Governance Organization

MSU – Mount Sinai Hospital – University Health Network Academic Medical Organization

Project Title

Development of a Novel Hood Shield to Enhance PPE Security and minimize COVID-19 transmission to front-line health care workers performing high-risk procedures.

Project Highlights

Our group has designed a novel hood PPE intended to be worn along with an N95 mask and instead of a face shield to cover the head, neck and upper torso of health care professionals who are performing high-risk procedures for COVID 19 contamination such as endotracheal intubation and other aerosol-generating medical procedures. We have designed the hood prototypes in collaboration with a local Ontario-based engineering company (Lake Harbour Co. Ltd. Markham, ON, Canada). The hood is compatible with AAMI level 3 protection standards and is made of Spunboud Meltblown Spunbound (SMS) fabric with a polyethylene terephthalate front window for visibility. Following a period of time for the design, we performed a prospective randomized test in a high-fidelity simulation laboratory on 40 front-line health care professionals at the University Health Network. Using a high-fidelity mannequin we simulated an episode of cough during endotracheal intubation procedures in a simulated patient with COVID-19 pneumonia. The study was REB approved and written informed consent was obtained from every subject. Participants were randomized to either a) A control group wearing standard UHN PPE or b) Enhanced PPE with the protective hood. The simulated cough episode was performed in a standardized fashion using a GloGerm Mist Kit (Marlatek Inc, Brockville, ON, Canada) and ultraviolet light was used in a dark room to evaluate surrogate contamination before and after doffing procedures. A blinded assessor determined all primary and secondary outcomes. We found that the use of enhanced PPE with the hood decreased residual contamination of the upper body from 90% to 40% of health care professionals. It also decreased the number of body areas affected by contamination and the number of discrete contamination “spots”. Using multiple questions on an 11-point numeric rating scale, we determined that the hood provided similar visibility, ease of breathing, ability to communicate and ease to perform the intubation tasks compared to standard PPE with only slightly lower thermal comfort. These findings suggest that enhanced PPE with this novel hood may provide superior protection to health care professionals from contamination with airborne droplets during aerosol-generating medical procedures. Further research may include testing these hoods in the clinical setting and evaluating for feasibility of mass production and distribution.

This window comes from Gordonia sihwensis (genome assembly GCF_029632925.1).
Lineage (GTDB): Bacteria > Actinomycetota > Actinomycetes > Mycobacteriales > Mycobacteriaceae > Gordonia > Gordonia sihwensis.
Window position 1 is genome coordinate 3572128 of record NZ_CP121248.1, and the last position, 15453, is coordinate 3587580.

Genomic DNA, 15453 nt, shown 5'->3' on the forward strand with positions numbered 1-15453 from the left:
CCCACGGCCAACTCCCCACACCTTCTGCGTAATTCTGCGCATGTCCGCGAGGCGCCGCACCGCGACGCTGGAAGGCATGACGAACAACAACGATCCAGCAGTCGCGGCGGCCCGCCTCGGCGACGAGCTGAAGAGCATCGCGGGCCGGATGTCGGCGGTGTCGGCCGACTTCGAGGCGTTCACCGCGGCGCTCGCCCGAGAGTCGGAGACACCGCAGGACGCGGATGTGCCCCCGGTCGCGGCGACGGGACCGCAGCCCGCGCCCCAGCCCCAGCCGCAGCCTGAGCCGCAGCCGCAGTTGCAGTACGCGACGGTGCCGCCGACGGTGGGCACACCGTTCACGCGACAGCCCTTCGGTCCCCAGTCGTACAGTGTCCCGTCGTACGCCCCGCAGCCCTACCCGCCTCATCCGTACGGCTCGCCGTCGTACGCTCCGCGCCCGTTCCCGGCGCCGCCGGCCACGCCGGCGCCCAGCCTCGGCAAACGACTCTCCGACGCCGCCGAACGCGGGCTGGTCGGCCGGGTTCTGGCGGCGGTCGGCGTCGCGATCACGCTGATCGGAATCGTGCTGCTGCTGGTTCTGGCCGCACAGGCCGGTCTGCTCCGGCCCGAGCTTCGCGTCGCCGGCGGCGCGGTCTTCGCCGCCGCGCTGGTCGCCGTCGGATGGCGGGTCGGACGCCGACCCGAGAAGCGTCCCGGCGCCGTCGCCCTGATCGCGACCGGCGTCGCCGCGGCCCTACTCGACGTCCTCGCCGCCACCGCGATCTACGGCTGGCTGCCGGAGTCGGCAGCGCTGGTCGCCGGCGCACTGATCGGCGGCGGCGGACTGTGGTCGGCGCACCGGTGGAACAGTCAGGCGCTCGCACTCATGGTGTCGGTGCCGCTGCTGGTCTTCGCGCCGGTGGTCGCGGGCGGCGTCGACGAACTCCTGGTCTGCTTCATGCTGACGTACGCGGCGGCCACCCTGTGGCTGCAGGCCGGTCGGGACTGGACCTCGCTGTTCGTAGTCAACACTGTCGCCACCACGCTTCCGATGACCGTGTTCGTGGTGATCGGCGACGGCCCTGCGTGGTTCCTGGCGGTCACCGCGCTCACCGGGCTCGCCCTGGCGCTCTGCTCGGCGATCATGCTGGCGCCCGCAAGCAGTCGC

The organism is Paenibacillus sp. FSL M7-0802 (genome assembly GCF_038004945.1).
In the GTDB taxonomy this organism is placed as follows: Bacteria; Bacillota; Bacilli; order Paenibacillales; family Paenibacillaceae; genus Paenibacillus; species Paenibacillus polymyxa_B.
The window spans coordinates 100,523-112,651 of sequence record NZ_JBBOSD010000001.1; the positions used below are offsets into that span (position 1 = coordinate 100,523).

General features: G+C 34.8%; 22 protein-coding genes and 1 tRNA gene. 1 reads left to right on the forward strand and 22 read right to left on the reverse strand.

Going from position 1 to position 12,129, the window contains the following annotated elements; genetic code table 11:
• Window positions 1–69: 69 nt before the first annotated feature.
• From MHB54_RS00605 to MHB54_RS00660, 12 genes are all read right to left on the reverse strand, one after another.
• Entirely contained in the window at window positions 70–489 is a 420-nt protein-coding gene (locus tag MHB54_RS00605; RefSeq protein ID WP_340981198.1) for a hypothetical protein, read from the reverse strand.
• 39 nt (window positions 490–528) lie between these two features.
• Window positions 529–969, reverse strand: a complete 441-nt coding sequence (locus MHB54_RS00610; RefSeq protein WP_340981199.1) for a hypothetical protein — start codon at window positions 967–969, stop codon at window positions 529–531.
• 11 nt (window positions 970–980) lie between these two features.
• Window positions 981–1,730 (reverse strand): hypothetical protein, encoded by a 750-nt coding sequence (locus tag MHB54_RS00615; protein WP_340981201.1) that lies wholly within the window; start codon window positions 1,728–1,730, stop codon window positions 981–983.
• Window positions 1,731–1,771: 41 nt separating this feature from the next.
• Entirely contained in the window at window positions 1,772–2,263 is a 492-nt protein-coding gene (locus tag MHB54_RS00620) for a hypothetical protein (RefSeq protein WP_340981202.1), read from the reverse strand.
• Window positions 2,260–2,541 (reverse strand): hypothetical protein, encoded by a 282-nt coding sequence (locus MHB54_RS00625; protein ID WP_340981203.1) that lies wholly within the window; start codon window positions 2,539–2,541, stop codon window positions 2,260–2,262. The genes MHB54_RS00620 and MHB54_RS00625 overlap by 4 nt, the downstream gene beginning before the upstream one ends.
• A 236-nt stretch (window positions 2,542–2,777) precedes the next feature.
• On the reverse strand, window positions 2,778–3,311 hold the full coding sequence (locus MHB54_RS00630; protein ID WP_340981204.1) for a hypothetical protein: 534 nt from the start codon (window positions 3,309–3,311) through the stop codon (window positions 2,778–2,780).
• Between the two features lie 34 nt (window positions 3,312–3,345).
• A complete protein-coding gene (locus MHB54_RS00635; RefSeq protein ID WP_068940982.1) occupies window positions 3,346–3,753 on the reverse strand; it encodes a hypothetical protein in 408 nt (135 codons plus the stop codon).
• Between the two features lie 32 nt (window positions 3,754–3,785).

Methods of Risk Reduction and Mitigation

Primary Project Lead for Contact

Anahi Perlas, MD, FRCPC


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